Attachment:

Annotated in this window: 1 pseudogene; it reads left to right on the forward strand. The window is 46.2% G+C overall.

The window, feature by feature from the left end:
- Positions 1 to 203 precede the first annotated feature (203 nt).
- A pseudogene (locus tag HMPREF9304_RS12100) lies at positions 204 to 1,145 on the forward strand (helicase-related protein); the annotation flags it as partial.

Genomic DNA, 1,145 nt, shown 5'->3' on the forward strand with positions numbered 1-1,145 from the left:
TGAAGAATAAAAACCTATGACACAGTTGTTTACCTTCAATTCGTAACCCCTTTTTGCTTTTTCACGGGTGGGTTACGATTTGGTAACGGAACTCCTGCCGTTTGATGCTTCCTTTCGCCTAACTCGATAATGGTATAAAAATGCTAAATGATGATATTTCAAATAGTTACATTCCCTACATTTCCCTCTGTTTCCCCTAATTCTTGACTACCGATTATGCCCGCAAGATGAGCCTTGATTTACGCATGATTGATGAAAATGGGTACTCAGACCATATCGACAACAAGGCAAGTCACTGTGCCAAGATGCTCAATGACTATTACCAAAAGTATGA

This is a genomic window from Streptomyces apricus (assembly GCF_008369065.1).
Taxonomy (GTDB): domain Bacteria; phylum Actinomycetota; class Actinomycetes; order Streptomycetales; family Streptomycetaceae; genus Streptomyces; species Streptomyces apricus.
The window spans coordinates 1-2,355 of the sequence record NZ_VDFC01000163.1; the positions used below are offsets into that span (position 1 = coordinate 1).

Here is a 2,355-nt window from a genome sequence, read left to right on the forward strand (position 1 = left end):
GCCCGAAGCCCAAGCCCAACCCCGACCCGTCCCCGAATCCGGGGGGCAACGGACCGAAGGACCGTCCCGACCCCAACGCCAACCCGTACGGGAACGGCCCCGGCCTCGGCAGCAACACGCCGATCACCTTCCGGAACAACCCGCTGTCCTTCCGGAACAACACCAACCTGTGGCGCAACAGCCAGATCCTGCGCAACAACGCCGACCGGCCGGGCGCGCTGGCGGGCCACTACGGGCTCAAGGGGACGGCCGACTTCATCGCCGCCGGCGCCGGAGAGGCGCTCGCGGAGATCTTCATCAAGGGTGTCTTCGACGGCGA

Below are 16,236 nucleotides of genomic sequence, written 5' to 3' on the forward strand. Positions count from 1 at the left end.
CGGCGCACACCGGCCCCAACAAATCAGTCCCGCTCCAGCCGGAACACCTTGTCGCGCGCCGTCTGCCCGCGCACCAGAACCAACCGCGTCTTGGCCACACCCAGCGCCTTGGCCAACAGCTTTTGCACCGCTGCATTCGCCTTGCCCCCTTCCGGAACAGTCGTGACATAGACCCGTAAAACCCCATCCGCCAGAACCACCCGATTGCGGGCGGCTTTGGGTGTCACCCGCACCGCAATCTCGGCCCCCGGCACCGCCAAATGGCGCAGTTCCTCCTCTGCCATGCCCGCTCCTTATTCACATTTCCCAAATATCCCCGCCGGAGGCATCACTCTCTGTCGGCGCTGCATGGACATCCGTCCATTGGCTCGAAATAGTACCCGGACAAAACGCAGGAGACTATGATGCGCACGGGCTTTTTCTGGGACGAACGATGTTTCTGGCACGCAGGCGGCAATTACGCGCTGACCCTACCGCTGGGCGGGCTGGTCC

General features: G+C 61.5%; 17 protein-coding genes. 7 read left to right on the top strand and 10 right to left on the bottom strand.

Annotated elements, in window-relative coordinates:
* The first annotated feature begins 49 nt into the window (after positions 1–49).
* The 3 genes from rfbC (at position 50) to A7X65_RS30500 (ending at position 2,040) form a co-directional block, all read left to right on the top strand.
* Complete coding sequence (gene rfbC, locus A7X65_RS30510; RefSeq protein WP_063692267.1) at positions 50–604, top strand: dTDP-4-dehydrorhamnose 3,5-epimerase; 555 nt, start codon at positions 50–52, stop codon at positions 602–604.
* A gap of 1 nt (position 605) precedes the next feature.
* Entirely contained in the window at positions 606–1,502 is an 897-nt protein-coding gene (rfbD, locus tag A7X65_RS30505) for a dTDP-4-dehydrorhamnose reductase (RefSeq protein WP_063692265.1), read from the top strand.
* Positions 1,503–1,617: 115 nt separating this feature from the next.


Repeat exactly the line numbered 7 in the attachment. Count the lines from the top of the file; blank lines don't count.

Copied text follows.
This is a genomic window from Streptomyces apricus (assembly GCF_008369065.1).